But in Japan, I had a few good konbini bentos. But I didn't try the stuff they kept in a heated glass box on the counter, some dumpling things? They looked too greasy.

Japanese candy was a hit or miss for me. I usually liked chocolate stuff, and the gummy bear type of candies. Some of the mints I got were too achingly sweet for my taste (but came with cool stickers so still a win :D). And then some of the more "artisanal" candies (local specialty) were completely tasteless. Like balls of... jello? with no flavor.

I totally would have bought the Fuji-san kit-kat box too, I love the packaging. Also, it makes a great regional souvenir. I was wondering if you could write about the local food souvenir thing in Japan sometime? I noticed there were "local specialties" (usually some candy or cookie) on sale everywhere, and especially kids on school trips bought them by the box.
(and apologies for rambling on in your comment section)

I actually studied their marketing campaign in class one year; I have to say, it was pretty well awesome. That being said, I actually don't even like the regular Kit Kat bars, so I wouldn't expect the different flavored ones to be much better.

the US has limited addition flavors. Mine was the coffee flavored kitkat. it was awesome.

I had a green tea flavored one, and it was good. The melon flavored Hi-Chews are good as well.

I loved your slip of the keyboard: "confectionery behemouth Nestlé"! So very appropriate.

Bags of hard candy like the ones flavored like Mitsuya Cider, drink flavors you see in the soda machines and interesting herbal flavors can be found in a regular grocery store for ¥150-300.
Has anyone seen Fanta Little Monsters promotion? I have a request from "home" to find Fanta Little Monsters. Toy "monters" that come with the drink? Is this promotion in the Tokyo area currently?

I have to respectfully disagree. I've had some wonderful flavored Kit Kats from Japan. Yuzu, matcha, and sakura all come to mind, and they were quite yummy. Worth paying the premium of having it shipped here to the US, at least for me. I grant that I haven't tried as many flavors as you have probably, but I don't think that I'd say all Kit Kats are a candy worth skipping. :)

Yeah, some of them are really good (Sakura Maccha Latte and Strawberry Tart were great!) and some are really foul. Like the wasabi one, urgh. I have yet to try my prefecture's specialties - one is apple, the other is seven spice. I should get my sister to report back on them since I sent her a couple of boxes.

I wholeheartedly agree, Maki. Last summer I picked up some "blueberry" flavored kit-kats and some "aloe yogurt" flavored bars at the local supermarket. I couldn't finish either bag. The blueberry kit-kats actually had a milk chocolate base and the addition of "blueberry" flavor was dreadful. The aloe yogurt were mildly better with a faint aloe taste over the cheap white mock-chocolate, but still inedible.

As for the "classic" flavors like matcha, matcha milk, sakura and yuzu (this is a tangent but, I also tried a yuzu-kosho kit-kat this year from Kyushu... pretty disappointing. It had none of the bite of real yuzu-kosho), I consider those to be a very different product as they are sold year-round as omiyage. (There are also wasabi kit-kats sold most often at airports to tempt tourists.)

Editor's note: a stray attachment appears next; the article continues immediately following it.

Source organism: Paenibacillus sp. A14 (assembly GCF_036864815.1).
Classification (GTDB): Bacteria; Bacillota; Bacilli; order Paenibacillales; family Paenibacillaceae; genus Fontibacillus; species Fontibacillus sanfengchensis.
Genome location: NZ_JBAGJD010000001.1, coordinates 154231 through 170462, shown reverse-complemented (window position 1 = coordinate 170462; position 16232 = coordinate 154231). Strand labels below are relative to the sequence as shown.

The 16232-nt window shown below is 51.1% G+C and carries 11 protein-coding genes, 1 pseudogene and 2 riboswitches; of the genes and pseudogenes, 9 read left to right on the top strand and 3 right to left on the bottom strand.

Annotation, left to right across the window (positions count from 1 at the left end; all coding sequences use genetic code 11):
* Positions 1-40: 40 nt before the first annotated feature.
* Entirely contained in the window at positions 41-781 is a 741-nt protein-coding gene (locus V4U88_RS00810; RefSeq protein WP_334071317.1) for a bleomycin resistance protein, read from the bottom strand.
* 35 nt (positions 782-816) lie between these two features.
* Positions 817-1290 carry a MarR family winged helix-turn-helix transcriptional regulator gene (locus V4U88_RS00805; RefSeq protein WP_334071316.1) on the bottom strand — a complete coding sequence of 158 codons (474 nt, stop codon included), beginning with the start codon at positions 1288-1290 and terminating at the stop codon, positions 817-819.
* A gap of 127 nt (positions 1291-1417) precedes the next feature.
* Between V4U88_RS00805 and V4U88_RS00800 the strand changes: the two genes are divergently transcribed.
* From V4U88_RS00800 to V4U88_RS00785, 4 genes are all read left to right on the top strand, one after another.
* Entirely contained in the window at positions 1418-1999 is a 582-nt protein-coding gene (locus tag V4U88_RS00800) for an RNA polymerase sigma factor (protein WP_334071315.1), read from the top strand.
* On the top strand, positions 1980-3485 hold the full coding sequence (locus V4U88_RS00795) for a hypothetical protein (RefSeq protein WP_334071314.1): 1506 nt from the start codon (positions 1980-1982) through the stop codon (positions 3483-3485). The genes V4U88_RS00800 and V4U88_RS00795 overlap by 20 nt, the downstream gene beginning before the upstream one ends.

Actually the only win I've found in the last year is the Zunda Mochi flavored kit-kats being sold in support of Sendai. Not bad at all, and a portion of the proceeds help disaster relief.

While many of them do taste a bit off, and I agree it is a generic white chocolate base with flavorings, the novelty itself is the power. Think jelly bellys and the wide array of flavors, some quite nasty (popcorn??). Then consider the extreme they took this idea to in the Harry Potter movies (earwax, etc).

Every year around Feb I would raid the 7-11s in Taiwan, looking for strawberry kit-kats. The concord grape ones weren't bad, but those strawberry ones, right around when the stores were flooded with strawberry season treats...WANT WANT WANT!


I admit it, I collect Kit Kats for the novelty and while I was in Japan, it was a bit disappointing because Nestle had slowed down the production of specialty KitKats :(

However, it's true that some of them are quite disgusting. For example, yuzu and chili spice was... very questionable...

I have a friend that worked (and still works I believe) in Japan teaching English. On a trip back to the States, she brought us some apple flavored Kit Kats. Those were actually pretty good, but I don't think they were a "limited edition" flavor so maybe it was a hit and they kept it? They were so cute and the box they came in was cute too! (I think it was just a simple display box so I was okay with throwing it away ^^;;)

I agree with the anti-sore throat candy ;] they taste good and won't get you sick

According to a scientific study, blue is the most off putting color to eat so most food companies don't market blue anything.

Although I am not usually a Kit Kat fan, while in Japan this Spring I found myself on the Great Kit Kat Hunt everywhere I went. Hojicha (roasted green tea) is my favorite hot drink, so I felt like I had really scored when I found the Hojicha flavored Kit Kats and ate one tiny one almost every night. For omiyage I brought back boxes of Yubari Melon and Wasabi Kit Kats. The melon was more fragrant that tasty. The wasabi was interesting, with just a little tingle. When we were at the airport to come home I spotted Sakura Kit Kats, but sadly, I was all out of yen and couldn't really justify pulling out the plastic.

For some odd reason, when Nestle acquired KitKat from Rowntree it didn't get the licence for the USA market, so it's made by Hershey's here. (I think Hershey's bought the licence from Rowntree before that)

I actually really like Hershey's KitKat bar, but as far as I know, they only make chocolate ones. They make different sizes but all chocolate. And it's pretty good chocolate, not gourmet of course, but nice flavor and pretty good mouth melt.